Mark Twain Predicts the Internet in 1898: Read His Sci-Fi Crime Story, “From The ‘London Times’ in 1904”


Most peo­ple know that Mark Twain wrote about Jim and Huck­le­ber­ry Finn nav­i­gat­ing down the Mis­sis­sip­pi. Less well known is that he occa­sion­al­ly dab­bled in the bur­geon­ing genre of sci­ence fic­tion. His 1898 short sto­ry “The Great Dark” is about a ship that sails across a drop of water on a micro­scope slide. His nov­el Con­necti­cut Yan­kee in King Arthur’s Court is one of the first to explore time trav­el. And, in a short sto­ry called “From The ‘Lon­don Times’ in 1904,” Twain pre­dict­ed the inter­net. In 1898. Read it here.

Set five years into the future, the sto­ry starts off as a crime mys­tery. Clay­ton, a quick-tem­pered army offi­cer, is accused of mur­der­ing Szczepanik, the inven­tor of a new and promis­ing device called the Tel­elec­tro­scope. The tale’s unnamed nar­ra­tor describes it like this:

As soon as the Paris con­tract released the tel­elec­tro­scope, it was deliv­ered to pub­lic use, and was soon con­nect­ed with the tele­phon­ic sys­tems of the whole world. The improved ‘lim­it­less-dis­tance’ tele­phone was present­ly intro­duced and the dai­ly doings of the globe made vis­i­ble to every­body, and audi­bly dis­cuss­able too, by wit­ness­es sep­a­rat­ed by any num­ber of leagues.

That sounds a lot like social media. Mark Twain dreamed up Twit­ter and Youtube dur­ing the Grover Cleve­land admin­is­tra­tion.

Fac­ing the hangman’s noose, Clay­ton asks for, and receives, a tel­elec­tro­scope for his cell. As the nar­ra­tor describes Clay­ton’s tel­elec­tro­scop­ic rev­el­ry, it sounds uncan­ni­ly like a bored cubi­cle dweller surf­ing the web at work.

…day by day, and night by night, he called up one cor­ner of the globe after anoth­er, and looked upon its life, and stud­ied its strange sights, and spoke with its peo­ple, and real­ized that by grace of this mar­velous instru­ment he was almost as free as the birds of the air, although a pris­on­er under locks and bars. He sel­dom spoke, and I nev­er inter­rupt­ed him when he was absorbed in this amuse­ment. I sat in his par­lor and read, and smoked, and the nights were very qui­et and repose­ful­ly socia­ble, and I found them pleas­ant. Now and then I would hear him say ‘Give me Yedo;’ next, ‘Give me Hong-Kong;’ next, ‘Give me Mel­bourne.’ And I smoked on, and read in com­fort, while he wan­dered about the remote under­world, where the sun was shin­ing in the sky, and the peo­ple were at their dai­ly work.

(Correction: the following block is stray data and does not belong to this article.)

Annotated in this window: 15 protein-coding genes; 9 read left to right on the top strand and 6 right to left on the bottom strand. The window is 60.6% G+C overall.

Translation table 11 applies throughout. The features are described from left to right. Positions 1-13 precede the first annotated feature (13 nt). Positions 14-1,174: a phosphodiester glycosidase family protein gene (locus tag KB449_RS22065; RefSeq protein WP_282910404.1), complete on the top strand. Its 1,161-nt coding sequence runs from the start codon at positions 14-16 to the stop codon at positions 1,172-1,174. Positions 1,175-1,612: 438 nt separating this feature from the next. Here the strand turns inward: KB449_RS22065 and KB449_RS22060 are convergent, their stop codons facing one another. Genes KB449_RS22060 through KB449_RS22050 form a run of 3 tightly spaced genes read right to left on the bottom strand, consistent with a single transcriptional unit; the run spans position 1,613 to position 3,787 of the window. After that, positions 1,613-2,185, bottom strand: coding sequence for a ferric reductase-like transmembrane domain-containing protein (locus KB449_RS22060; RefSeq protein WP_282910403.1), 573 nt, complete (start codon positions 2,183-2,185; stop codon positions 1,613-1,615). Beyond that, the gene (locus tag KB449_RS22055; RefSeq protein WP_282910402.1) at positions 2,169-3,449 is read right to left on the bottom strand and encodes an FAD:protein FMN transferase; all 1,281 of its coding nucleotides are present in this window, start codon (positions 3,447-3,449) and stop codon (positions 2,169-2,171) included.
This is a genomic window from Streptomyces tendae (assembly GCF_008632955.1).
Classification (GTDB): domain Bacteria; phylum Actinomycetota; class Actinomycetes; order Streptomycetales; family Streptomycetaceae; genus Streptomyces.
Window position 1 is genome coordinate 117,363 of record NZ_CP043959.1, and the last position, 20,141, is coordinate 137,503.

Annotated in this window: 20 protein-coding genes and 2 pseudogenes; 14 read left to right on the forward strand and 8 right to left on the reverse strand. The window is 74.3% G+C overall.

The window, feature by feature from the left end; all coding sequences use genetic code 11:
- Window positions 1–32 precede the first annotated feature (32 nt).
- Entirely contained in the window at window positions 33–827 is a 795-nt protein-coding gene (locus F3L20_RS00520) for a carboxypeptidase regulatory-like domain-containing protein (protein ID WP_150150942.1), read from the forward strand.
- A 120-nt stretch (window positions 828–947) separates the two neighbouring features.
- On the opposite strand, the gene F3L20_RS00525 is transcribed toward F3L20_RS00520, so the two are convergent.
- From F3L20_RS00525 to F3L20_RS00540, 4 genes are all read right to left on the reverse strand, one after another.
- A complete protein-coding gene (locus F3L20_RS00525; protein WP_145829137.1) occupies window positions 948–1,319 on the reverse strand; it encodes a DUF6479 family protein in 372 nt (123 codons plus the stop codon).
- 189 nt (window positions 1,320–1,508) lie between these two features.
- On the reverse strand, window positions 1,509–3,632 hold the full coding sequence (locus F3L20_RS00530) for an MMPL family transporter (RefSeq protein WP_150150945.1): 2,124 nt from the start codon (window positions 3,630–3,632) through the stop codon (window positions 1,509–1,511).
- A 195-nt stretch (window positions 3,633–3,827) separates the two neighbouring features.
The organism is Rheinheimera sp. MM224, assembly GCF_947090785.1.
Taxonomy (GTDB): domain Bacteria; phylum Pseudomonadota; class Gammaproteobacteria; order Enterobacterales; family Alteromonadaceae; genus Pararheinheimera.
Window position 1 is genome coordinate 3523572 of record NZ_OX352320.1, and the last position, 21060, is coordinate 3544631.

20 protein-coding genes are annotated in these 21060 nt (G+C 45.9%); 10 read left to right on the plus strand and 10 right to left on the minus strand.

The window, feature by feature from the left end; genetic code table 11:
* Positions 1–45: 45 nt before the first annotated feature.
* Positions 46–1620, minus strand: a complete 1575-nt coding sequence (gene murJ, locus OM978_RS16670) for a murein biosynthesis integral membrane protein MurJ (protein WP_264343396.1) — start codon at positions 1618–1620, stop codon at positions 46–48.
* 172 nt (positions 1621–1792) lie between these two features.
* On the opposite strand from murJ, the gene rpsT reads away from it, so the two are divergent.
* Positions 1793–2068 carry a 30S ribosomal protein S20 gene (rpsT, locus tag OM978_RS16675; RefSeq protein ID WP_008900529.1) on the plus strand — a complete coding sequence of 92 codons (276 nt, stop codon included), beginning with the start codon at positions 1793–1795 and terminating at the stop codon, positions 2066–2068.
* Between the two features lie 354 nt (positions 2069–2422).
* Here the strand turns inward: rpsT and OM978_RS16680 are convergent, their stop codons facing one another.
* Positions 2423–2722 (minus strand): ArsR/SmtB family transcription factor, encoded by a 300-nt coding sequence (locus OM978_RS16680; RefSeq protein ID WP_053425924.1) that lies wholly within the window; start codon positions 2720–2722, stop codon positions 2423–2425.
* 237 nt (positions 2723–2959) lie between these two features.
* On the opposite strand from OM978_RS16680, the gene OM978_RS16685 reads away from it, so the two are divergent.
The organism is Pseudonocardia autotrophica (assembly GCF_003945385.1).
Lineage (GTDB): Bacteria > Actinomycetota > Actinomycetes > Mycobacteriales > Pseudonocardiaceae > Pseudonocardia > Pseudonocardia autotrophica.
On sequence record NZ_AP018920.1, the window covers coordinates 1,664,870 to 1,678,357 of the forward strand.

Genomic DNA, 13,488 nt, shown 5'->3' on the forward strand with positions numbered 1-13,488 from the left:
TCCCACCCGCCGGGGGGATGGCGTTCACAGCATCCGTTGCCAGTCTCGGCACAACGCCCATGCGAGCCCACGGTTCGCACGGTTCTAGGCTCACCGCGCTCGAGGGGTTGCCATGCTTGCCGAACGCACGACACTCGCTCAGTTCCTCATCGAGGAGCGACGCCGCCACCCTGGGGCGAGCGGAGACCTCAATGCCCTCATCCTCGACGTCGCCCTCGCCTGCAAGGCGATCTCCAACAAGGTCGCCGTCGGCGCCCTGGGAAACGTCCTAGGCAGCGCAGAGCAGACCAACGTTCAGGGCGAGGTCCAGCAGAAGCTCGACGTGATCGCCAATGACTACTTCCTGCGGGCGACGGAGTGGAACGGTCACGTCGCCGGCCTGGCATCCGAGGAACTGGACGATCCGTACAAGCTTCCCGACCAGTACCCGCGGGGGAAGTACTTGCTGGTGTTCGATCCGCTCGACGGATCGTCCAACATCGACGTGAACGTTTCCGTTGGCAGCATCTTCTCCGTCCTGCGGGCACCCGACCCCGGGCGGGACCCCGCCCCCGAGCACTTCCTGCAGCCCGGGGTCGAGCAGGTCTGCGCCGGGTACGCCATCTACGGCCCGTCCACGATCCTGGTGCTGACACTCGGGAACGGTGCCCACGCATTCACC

The sto­ry itself is an admit­ted­ly minor work by the mas­ter of Amer­i­can fic­tion. In its last third, the sto­ry abrupt­ly turns into a sur­pris­ing­ly sour satire about the sad state of our legal sys­tem. As Clay­ton is get­ting marched to the gal­lows, the nar­ra­tor spots the guy Clay­ton sup­pos­ed­ly mur­dered on the tel­elec­tro­scope screen, stand­ing in a crowd for the coro­na­tion of the new “Czar” of Chi­na. Even though no crime took place, Clay­ton is still sen­tenced to hang.

“From The ‘Lon­don Times’ in 1904” con­tains two long-run­ning themes in Twain’s work and life. One is the absur­di­ty of the courts – see, for exam­ple “The Facts in the Great Land­slide Case.”

And the oth­er is a fas­ci­na­tion with tech­nol­o­gy. In spite of his folksy image, he was, as they say now, an ear­ly adopter. He was the first in his neigh­bor­hood to get a tele­phone. He may or may not have been the first major author to use a type­writer to write a nov­el. He lost his shirt invest­ing in a Vic­to­ri­an-era start up hawk­ing an exceed­ing­ly com­plex print­ing press called the Paige Com­pos­i­tor. And he allowed him­self to be filmed by Thomas Edi­son in 1909, a year before his death.

One won­ders what he would have thought of his tel­elec­tro­scope in action.

Note: The char­ac­ter Szczepanik men­tioned above was clear­ly named after a Pol­ish inven­tor, Jan Szczepanik, who talked about cre­at­ing a “telec­tro­scope,” in the late 19th cen­tu­ry.  How­ev­er, if you read a report in The New York Times in 1898, it becomes appar­ent that Szczepanik’s “telec­tro­scope” was­n’t as vision­ary as what Twain had in mind.

via Cracked/TheTy­ee

Relat­ed Con­tent:

Mark Twain Wrote the First Book Ever Writ­ten With a Type­writer

Mark Twain Shirt­less in 1883 Pho­to

Mark Twain Cap­tured on Film by Thomas Edi­son in 1909. It’s the Only Known Footage of the Author.

Jonathan Crow is a Los Ange­les-based writer and film­mak­er whose work has appeared in Yahoo!, The Hol­ly­wood Reporter, and oth­er pub­li­ca­tions. You can fol­low him at @jonccrow. And check out his blog Veep­to­pus, fea­tur­ing lots of pic­tures of vice pres­i­dents with octo­pus­es on their heads.  The Veep­to­pus store is here.

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Comments (3)
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  • Joe Guyton says:

    I recall read­ing that Clements com­mis­sioned and received instal­la­tion of one of the first res­i­den­tial air-con­di­tion­ing units for his house around 1910 for com­fort and treat­ment of an ail­ing daugh­ter.

  • sclemens says:

    The Paige Com­pos­i­tor was not “an exceed­ing­ly com­plex print­ing press.”
    It was a type­set­ting machine.
    Com­plete­ly dif­fer­ent ani­mal.

  • teltri says:

    I can­not see a short sto­ry, only infor­ma­tion on Mark Twain.

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